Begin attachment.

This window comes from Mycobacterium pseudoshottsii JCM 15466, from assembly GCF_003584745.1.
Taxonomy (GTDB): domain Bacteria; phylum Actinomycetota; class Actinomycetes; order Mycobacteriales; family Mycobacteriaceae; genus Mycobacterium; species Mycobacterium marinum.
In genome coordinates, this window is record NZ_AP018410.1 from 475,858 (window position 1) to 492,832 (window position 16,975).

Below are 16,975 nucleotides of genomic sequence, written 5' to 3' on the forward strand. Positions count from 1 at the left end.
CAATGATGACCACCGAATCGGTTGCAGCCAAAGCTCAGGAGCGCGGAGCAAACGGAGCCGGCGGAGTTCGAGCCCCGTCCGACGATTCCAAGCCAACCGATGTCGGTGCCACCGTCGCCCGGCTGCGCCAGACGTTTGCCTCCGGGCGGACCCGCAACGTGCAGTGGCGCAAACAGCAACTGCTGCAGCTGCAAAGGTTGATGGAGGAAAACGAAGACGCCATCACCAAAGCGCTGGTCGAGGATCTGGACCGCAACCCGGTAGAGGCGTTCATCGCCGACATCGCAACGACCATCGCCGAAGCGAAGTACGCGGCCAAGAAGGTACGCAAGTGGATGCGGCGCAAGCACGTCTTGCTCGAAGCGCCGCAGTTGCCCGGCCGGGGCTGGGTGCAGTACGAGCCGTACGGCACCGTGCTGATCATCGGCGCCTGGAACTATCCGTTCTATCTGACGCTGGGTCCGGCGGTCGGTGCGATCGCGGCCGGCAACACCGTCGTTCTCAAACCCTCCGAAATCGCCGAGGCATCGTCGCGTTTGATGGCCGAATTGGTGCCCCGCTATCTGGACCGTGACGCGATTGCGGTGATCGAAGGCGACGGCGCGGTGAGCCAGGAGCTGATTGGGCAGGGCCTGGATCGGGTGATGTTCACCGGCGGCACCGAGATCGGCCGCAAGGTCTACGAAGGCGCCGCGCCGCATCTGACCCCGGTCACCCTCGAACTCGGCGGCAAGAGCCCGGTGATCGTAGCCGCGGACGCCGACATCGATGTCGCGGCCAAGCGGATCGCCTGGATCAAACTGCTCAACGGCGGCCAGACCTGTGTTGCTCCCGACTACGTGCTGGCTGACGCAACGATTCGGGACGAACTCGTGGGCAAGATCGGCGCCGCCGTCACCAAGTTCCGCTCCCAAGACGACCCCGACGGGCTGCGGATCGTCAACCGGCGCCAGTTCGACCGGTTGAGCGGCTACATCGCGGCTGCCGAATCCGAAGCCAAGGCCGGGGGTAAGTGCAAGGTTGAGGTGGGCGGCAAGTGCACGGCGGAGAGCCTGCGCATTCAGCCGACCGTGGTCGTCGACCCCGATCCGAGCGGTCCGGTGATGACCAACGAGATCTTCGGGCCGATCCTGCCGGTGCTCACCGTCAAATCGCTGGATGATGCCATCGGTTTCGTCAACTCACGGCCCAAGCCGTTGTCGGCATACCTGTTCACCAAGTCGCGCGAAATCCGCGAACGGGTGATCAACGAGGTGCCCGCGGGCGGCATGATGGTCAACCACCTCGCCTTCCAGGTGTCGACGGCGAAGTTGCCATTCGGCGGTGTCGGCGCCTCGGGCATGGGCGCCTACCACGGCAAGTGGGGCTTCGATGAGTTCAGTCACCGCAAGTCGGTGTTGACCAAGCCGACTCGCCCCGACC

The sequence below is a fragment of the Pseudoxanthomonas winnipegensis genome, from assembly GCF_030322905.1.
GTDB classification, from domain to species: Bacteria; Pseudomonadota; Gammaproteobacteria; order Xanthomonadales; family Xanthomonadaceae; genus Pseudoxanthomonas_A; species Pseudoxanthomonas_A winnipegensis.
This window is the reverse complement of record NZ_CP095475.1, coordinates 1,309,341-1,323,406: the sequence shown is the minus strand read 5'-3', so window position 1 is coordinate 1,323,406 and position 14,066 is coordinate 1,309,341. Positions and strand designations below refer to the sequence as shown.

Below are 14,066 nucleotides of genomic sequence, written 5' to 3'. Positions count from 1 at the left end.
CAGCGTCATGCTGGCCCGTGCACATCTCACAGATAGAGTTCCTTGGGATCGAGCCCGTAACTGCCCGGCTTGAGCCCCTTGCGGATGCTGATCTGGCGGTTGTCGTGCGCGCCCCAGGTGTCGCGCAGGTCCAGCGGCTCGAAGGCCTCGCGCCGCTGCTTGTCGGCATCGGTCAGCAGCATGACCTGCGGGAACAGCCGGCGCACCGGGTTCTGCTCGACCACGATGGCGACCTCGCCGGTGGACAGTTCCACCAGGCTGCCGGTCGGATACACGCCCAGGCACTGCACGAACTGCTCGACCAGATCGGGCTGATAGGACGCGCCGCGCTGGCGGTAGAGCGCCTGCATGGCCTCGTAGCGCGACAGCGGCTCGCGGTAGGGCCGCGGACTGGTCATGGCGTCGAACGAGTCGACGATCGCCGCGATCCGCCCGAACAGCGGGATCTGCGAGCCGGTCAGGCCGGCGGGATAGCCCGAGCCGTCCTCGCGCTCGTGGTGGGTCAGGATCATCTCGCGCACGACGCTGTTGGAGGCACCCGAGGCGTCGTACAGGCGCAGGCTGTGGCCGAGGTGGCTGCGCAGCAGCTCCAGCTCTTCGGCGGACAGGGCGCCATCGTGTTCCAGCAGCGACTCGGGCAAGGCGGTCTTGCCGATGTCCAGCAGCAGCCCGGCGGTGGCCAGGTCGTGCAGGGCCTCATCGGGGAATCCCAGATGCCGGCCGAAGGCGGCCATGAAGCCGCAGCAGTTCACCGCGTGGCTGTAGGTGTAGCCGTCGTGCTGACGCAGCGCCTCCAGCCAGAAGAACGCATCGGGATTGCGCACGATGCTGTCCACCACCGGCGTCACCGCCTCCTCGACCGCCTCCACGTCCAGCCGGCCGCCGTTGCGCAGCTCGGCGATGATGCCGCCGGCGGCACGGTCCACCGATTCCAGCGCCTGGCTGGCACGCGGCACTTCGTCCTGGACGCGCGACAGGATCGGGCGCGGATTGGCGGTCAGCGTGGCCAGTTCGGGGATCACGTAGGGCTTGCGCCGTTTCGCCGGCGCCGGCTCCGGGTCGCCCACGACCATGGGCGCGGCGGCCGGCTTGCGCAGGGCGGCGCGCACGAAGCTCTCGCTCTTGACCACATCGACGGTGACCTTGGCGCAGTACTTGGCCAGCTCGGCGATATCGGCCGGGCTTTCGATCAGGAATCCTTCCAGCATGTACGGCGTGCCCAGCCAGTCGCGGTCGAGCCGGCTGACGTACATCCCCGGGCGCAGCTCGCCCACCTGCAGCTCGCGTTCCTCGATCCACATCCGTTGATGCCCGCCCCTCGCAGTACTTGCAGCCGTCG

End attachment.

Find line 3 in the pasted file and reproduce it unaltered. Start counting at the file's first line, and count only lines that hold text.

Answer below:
In genome coordinates, this window is record NZ_AP018410.1 from 475,858 (window position 1) to 492,832 (window position 16,975).